How will your client prove that he or she took a complete application in to the INS or QDE during the 1987-88 application period?
The courts have not decided the burden of proof that an individual will have to carry to show that he or she went to the INS or a QDE with a complete application during the regular application period, but it is unlikely they would require clients to produce the actual complete application. No one could reasonably be expected to still have their application some eight or nine years after the INS or QDE refused to accept it.
Our assumption is that the courts will require a declaration from the client describing his or her efforts to file a complete application. If someone accompanied the client during his or her unsuccessful attempt to file it, this person’s declaration would also help prove the attempt to file timely.
Interim relief orders (work permits and stays of deportation)
In the wake of Section 377, the INS has repeatedly asked the federal courts to lift the interim relief orders that have allowed CSS and Newman class members to obtain temporary work permits. So far, the courts have turned back the INS’s requests. Therefore, all interim relief orders regarding work permits and stays of deportation remain in effect. The INS should renew a work permit issued to your client under the late amnesty program when it expires. We will advise you if and when this situation changes.
Impact of Section 212(a)(9)’s 3-year bar on admissibility upon CSS and Newman class members:
The INS has preliminarily said that “aliens in federal court litigation” are unlawfully present for purposes of Section 212(a)(9). This being said, there are several reasons not to take the INS’s interpretation at face value.
First, class members who obtain legalization under the late amnesty cases will in all likelihood adjust their status without ever having to leave the country, in which case Section 212(a)(9) would not apply.
Second, the INS has said that persons who file applications to adjust their status are lawfully present. Most CSS and LULAC class members have filed late applications to adjust their status, and their presence here should be deemed lawful even if they are also involved in federal court litigation.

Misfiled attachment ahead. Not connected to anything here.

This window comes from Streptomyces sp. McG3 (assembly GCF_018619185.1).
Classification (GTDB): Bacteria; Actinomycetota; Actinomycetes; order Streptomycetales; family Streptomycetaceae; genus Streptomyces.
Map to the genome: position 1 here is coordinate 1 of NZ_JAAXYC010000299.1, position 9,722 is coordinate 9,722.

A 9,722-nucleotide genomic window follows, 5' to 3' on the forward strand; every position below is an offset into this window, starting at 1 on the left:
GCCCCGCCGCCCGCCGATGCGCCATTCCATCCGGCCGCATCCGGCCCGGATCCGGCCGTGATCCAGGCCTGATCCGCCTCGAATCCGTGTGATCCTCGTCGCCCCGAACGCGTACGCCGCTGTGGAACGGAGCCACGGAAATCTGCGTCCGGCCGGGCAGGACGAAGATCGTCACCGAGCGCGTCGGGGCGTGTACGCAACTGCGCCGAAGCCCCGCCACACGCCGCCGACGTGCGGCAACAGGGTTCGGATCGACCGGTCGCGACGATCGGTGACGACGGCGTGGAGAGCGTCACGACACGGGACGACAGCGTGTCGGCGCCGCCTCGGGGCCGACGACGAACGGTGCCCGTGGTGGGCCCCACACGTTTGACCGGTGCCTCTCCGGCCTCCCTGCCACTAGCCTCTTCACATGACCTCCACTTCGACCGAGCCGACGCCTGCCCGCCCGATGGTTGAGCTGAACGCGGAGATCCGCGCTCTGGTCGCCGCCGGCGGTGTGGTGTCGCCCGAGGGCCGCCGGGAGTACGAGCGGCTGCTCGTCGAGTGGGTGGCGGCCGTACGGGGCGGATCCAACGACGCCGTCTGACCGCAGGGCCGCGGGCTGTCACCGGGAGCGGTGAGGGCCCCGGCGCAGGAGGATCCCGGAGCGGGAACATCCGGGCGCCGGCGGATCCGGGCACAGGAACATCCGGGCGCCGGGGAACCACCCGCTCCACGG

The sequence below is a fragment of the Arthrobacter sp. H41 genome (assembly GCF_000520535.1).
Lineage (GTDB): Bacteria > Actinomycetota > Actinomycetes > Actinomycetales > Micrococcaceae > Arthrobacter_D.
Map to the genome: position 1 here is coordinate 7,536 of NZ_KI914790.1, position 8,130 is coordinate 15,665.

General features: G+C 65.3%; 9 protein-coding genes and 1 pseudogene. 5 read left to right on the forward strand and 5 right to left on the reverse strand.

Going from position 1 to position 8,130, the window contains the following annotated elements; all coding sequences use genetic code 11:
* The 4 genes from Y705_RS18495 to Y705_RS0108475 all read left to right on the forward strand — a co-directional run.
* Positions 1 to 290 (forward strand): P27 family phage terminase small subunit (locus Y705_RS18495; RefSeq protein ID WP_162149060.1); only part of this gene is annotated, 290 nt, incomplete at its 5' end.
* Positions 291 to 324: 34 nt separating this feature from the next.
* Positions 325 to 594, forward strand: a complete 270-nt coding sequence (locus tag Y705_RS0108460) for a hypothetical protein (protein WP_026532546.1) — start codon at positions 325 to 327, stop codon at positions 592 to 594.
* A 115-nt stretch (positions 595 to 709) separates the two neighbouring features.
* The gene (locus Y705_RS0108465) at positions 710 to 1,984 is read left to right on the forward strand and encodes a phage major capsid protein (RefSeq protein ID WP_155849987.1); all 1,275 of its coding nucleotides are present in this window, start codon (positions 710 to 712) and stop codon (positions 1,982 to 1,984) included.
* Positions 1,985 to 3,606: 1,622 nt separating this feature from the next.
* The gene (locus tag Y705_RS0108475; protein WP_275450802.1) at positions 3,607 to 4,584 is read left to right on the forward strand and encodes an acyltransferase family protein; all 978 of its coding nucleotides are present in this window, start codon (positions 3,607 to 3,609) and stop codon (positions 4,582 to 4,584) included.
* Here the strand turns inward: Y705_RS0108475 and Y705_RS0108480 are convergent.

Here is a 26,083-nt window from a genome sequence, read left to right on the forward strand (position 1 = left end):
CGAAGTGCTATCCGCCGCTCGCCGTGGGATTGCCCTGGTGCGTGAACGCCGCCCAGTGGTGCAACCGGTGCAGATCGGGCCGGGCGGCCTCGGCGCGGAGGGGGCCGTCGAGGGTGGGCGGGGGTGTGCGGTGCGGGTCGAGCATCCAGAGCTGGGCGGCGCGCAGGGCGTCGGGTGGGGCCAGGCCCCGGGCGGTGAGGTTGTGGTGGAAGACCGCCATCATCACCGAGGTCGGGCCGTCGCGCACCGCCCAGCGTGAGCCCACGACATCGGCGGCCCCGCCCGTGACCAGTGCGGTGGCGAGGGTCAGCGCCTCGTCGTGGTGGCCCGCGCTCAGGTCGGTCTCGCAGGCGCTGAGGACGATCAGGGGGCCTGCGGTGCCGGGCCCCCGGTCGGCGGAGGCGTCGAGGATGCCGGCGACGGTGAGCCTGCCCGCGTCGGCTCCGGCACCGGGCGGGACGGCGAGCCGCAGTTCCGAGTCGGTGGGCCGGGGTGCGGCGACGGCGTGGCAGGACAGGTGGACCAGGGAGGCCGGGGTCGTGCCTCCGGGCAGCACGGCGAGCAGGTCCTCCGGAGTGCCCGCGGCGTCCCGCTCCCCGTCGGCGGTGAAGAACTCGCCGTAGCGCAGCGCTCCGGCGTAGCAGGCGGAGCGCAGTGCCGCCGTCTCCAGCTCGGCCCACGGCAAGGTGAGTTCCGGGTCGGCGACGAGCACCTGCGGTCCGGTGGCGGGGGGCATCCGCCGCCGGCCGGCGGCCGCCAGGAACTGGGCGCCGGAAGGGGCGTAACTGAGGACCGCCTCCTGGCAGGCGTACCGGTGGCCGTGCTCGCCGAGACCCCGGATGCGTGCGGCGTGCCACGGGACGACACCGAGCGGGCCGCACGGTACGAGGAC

Third, CSS and LULAC class members have been granted work permits and stays of deportation by the federal courts. Their presence here has been authorized by court order and, accordingly, has been lawful. If the INS insists that aliens in federal court litigation are unlawfully present, we will ask the federal courts to rule otherwise.
Action you should take now to protect your client’s rights:
- If you have clients who actually attempted to file a completed amnesty application with the INS between May 5, 1987, and May 5, 1988, contact our office immediately to speak with one the attorneys on these cases, Peter Schey or Carlos Holguin. Please
- If you have clients who made a diligent effort to file during the regular application period, but were denied application forms, told they were ineligible to apply, or told to leave the legalization office, contact our office immediately to speak with
- If you believe your client may have a way to legalize apart from the late amnesty cases, begin pursuing that option now.
Peter A. Schey
Know Their Job Well And Perform It Flawlessly
“Don't do the mistake we did and try to save few bucks going with nonprofessionals and sole practitioners! It will end up not only costing you much more in the long run, but also putting your status in jeopardy which can have a priceless impact. It is one of the most important steps in your life.”
- Sgt. Danny Lightfoot, Los Angeles, California